In our first reading, Abraham understood that his guests were more than just three men. Rublev TrinityIt’s a strange little section of the Old Testament. It says that the Lord visited Abraham, then it presents three men. It keeps shifting between singular pronouns and plural pronouns for the three. Many Christian commentators have said that this could be one of the earliest revelations of the mystery of the Holy Trinity: the Lord as one and three at the same time. But Abraham understood this because of his relationship with the Lord. His prayer life, his relationship with God, gave him the insight into the situation, and allowed him to perceive the truth he needed to respond to. Because he was spiritually attuned, his hospitality was rewarded with a great blessing from God.  (This icon is popularly known as “Rublev’s Trinity”, by the 13th c. Russian Andrei Rublev. It is also called “The Hospitality of Abraham.” You can read more about it here). It’s interesting that our readings both have themes of hospitality to the Lord. Moreover, in our gospel reading, St. Luke, who usually calls Jesus by his name, here calls him, “the Lord,” as he’s often referred to in our first reading. Perhaps Luke is deliberately making a connection to our first reading.

Unless we’re dedicated to our prayer life, we’re often missing the big picture, and so we react the wrong way. Martha was distracted about many things, and was so caught up in her momentary concerns that she was missing the big picture. The religious leaders of Jesus’ time were big into the Temple Sacrifices, but they weren’t reading the situation right when the Messiah they had been waiting for actually stood in front of them.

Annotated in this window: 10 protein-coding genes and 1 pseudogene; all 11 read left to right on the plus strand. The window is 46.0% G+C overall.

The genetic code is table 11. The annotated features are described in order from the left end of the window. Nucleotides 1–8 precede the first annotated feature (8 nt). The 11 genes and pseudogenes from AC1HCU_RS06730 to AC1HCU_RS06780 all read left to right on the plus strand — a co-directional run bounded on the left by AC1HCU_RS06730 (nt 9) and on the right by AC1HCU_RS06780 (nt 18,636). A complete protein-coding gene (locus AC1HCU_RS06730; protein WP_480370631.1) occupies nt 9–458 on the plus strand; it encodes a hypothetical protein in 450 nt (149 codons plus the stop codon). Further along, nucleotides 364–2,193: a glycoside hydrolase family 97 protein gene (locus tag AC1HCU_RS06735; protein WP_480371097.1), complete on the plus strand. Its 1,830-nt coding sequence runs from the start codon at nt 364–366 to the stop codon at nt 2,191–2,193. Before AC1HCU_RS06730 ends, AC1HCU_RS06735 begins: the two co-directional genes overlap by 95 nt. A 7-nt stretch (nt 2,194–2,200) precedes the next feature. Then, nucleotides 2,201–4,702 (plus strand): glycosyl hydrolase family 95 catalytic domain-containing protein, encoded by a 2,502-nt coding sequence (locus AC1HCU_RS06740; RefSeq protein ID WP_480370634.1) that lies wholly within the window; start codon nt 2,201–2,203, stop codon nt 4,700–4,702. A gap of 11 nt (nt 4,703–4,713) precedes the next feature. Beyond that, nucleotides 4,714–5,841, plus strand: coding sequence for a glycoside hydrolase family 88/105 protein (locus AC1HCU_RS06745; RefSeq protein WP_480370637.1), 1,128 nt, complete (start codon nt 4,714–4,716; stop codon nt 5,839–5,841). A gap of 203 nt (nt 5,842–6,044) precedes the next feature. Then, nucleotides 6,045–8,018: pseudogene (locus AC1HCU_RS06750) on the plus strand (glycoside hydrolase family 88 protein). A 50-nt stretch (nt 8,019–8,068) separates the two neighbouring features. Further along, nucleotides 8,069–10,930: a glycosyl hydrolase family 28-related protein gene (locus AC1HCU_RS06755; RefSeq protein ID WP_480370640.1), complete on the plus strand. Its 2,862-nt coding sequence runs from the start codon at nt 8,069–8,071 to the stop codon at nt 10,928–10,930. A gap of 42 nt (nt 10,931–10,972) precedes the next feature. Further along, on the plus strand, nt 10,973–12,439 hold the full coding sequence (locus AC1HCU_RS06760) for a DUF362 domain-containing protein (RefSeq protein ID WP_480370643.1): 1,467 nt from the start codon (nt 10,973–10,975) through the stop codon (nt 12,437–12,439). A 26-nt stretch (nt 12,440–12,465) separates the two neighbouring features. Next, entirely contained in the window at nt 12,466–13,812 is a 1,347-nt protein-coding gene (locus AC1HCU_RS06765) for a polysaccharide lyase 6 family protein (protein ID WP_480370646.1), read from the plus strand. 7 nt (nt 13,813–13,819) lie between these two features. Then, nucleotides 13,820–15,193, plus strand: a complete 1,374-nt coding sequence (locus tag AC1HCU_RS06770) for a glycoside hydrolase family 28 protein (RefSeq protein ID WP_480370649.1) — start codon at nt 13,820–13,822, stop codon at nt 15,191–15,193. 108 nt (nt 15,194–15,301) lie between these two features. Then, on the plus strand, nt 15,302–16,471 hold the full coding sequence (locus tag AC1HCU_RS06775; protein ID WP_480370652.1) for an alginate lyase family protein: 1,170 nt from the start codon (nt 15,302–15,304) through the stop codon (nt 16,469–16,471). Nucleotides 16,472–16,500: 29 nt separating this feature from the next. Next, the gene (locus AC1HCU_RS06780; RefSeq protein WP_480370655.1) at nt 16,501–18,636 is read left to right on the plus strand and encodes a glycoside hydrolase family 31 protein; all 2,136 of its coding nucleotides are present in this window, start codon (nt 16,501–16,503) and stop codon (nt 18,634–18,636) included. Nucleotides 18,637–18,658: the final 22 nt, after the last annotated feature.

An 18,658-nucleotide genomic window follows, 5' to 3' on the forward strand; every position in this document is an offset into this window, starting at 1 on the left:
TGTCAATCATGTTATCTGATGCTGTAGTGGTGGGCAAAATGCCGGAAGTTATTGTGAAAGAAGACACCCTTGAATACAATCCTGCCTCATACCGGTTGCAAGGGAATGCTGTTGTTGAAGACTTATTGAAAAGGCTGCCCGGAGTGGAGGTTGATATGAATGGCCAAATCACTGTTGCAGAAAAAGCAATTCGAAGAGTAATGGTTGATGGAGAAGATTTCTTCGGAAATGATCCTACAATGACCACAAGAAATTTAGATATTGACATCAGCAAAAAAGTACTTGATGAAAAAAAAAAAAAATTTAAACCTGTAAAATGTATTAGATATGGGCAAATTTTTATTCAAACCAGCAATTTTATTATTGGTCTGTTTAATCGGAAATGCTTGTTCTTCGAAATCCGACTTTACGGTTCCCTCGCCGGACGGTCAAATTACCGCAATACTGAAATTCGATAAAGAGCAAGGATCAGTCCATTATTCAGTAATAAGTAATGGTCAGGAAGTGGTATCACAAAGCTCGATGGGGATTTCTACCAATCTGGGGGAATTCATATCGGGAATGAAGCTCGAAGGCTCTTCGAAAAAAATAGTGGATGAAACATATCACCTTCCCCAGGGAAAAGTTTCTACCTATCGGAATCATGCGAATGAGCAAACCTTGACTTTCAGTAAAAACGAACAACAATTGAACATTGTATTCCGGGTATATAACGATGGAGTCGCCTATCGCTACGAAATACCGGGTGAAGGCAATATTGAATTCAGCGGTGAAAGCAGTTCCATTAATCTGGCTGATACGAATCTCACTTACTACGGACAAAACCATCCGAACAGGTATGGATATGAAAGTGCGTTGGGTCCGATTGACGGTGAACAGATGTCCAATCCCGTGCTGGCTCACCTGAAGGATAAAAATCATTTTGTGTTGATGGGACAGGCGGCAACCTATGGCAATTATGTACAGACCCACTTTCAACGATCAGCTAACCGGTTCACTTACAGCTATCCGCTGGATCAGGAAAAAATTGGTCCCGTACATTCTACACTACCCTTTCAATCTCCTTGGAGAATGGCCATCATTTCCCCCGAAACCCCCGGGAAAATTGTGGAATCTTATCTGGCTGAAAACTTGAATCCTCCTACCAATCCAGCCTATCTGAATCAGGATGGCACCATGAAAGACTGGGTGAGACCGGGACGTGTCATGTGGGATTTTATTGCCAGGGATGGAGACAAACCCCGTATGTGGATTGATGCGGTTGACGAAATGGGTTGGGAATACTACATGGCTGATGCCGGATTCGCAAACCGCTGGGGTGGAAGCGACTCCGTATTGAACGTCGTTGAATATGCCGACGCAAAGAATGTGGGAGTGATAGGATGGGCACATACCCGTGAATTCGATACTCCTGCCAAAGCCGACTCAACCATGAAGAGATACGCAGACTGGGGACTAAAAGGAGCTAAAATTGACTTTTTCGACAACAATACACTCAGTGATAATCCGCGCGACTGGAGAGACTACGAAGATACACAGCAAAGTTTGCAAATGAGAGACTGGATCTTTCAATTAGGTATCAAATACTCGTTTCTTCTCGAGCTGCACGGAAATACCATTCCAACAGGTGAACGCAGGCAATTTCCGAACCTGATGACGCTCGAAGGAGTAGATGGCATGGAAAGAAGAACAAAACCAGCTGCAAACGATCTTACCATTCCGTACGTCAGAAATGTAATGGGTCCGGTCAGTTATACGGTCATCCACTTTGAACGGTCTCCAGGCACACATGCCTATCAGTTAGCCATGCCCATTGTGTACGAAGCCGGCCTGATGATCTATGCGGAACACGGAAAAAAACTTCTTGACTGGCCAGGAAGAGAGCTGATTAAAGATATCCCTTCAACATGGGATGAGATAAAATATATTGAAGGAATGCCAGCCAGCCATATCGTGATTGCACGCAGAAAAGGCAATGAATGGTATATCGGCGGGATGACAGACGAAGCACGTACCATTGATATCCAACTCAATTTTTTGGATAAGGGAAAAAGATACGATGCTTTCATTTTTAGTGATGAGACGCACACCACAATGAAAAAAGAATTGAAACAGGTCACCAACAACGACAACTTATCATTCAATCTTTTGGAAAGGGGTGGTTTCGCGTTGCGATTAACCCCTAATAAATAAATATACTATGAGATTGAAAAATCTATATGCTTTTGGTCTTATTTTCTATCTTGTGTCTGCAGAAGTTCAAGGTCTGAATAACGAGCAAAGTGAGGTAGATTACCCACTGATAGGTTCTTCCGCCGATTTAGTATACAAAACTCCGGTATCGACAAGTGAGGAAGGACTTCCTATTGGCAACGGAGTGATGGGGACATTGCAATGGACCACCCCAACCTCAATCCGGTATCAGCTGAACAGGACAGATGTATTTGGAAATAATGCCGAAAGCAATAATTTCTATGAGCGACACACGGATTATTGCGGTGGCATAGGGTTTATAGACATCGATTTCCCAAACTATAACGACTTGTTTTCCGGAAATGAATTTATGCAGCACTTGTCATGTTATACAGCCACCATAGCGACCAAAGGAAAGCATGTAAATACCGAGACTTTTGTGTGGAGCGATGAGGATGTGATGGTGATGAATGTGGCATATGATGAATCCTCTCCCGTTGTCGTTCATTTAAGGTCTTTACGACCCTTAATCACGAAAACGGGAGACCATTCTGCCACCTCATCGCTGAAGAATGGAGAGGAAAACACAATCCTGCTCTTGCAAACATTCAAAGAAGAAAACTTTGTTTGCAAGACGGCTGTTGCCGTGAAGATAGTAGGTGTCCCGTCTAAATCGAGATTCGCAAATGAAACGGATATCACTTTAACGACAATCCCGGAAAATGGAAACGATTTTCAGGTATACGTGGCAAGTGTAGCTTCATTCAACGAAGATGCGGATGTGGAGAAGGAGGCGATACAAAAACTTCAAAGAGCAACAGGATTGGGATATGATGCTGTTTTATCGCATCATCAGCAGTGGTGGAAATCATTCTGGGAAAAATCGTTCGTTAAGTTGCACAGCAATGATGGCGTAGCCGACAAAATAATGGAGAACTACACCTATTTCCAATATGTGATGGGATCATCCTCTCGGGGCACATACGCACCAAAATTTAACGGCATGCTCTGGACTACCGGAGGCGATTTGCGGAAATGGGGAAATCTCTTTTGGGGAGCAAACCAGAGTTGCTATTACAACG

We often want the benefit that Saint Paul had: a brilliant white light, the booming voice of the Lord… what I call “the divine 2×4” (or as a friend has said, “the divine Gibbs slap”).Image result for gibbs slap God does sometimes do this, when we’re in a position of really not paying attention to Him, and he really wants to get something through to us. This is a good technique for communicating, but it’s not good for formation, which is what he really wants. He wants to form us into saints by our free will, by our decision to direct our faith, hope, and love to him. He wants us teach us to be His dance partner, to live gracefully, and to be so attuned to His will, that He need only give us the slightest gesture of how to move, how to serve Him, and we respond with grace and joy.

Sometimes, as we see in our second reading, from Saint Paul, we serve Him by our suffering. “Now I rejoice in my sufferings for your sake, and in my flesh I am filling up